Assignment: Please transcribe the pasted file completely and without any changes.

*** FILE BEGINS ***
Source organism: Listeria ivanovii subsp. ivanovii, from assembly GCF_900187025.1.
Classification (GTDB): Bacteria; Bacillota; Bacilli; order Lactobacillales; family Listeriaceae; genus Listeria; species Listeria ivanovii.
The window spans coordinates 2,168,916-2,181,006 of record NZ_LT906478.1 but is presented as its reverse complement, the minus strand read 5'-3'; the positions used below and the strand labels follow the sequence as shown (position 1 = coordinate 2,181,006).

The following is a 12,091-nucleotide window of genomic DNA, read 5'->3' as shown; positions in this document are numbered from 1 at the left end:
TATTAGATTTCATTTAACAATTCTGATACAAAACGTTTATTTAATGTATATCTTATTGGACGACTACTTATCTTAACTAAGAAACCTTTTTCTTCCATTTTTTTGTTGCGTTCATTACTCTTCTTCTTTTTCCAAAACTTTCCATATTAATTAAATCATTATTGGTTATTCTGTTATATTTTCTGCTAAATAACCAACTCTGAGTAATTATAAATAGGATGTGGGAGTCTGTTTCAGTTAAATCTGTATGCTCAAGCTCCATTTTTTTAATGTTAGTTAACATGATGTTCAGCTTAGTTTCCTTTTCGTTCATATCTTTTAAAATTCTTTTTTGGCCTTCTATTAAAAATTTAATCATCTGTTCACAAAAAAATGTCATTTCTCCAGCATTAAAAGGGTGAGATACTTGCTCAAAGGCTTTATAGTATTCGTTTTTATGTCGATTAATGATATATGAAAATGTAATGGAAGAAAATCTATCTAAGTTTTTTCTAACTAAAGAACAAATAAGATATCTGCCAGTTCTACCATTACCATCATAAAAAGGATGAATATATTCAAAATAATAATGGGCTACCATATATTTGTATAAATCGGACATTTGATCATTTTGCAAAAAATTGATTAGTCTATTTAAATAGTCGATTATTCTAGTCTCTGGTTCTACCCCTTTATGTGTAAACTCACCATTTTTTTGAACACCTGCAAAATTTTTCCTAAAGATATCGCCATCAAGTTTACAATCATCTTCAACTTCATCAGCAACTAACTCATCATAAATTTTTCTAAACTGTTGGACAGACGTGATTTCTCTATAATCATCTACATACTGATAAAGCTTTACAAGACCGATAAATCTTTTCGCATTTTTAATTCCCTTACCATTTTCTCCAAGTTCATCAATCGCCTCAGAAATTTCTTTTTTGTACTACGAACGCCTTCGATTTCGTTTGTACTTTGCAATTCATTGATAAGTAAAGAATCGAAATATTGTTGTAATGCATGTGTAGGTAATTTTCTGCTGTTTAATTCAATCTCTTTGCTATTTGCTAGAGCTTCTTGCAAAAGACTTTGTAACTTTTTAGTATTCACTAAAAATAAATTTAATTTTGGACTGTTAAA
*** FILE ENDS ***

Source organism: Listeria ivanovii subsp. ivanovii, from assembly GCF_900187025.1.
Classification (GTDB): Bacteria; Bacillota; Bacilli; order Lactobacillales; family Listeriaceae; genus Listeria; species Listeria ivanovii.
The window spans coordinates 2,168,916-2,181,006 of record NZ_LT906478.1 but is presented as its reverse complement, the minus strand read 5'-3'; the positions used below and the strand labels follow the sequence as shown (position 1 = coordinate 2,181,006).

The following is a 12,091-nucleotide window of genomic DNA, read 5'->3' as shown; positions in this document are numbered from 1 at the left end:
TATTAGATTTCATTTAACAATTCTGATACAAAACGTTTATTTAATGTATATCTTATTGGACGACTACTTATCTTAACTAAGAAACCTTTTTCTTCCATTTTTTTGTTGCGTTCATTACTCTTCTTCTTTTTCCAAAACTTTCCATATTAATTAAATCATTATTGGTTATTCTGTTATATTTTCTGCTAAATAACCAACTCTGAGTAATTATAAATAGGATGTGGGAGTCTGTTTCAGTTAAATCTGTATGCTCAAGCTCCATTTTTTTAATGTTAGTTAACATGATGTTCAGCTTAGTTTCCTTTTCGTTCATATCTTTTAAAATTCTTTTTTGGCCTTCTATTAAAAATTTAATCATCTGTTCACAAAAAAATGTCATTTCTCCAGCATTAAAAGGGTGAGATACTTGCTCAAAGGCTTTATAGTATTCGTTTTTATGTCGATTAATGATATATGAAAATGTAATGGAAGAAAATCTATCTAAGTTTTTTCTAACTAAAGAACAAATAAGATATCTGCCAGTTCTACCATTACCATCATAAAAAGGATGAATATATTCAAAATAATAATGGGCTACCATATATTTGTATAAATCGGACATTTGATCATTTTGCAAAAAATTGATTAGTCTATTTAAATAGTCGATTATTCTAGTCTCTGGTTCTACCCCTTTATGTGTAAACTCACCATTTTTTTGAACACCTGCAAAATTTTTCCTAAAGATATCGCCATCAAGTTTACAATCATCTTCAACTTCATCAGCAACTAACTCATCATAAATTTTTCTAAACTGTTGGACAGACGTGATTTCTCTATAATCATCTACATACTGATAAAGCTTTACAAGACCGATAAATCTTTTCGCATTTTTAATTCCCTTACCATTTTCTCCAAGTTCATCAATCGCCTCAGAAATTTCTTTTTTGTACTACGAACGCCTTCGATTTCGTTTGTACTTTGCAATTCATTGATAAGTAAAGAATCGAAATATTGTTGTAATGCATGTGTAGGTAATTTTCTGCTGTTTAATTCAATCTCTTTGCTATTTGCTAGAGCTTCTTGCAAAAGACTTTGTAACTTTTTAGTATTCACTAAAAATAAATTTAATTTTGGACTGTTAAA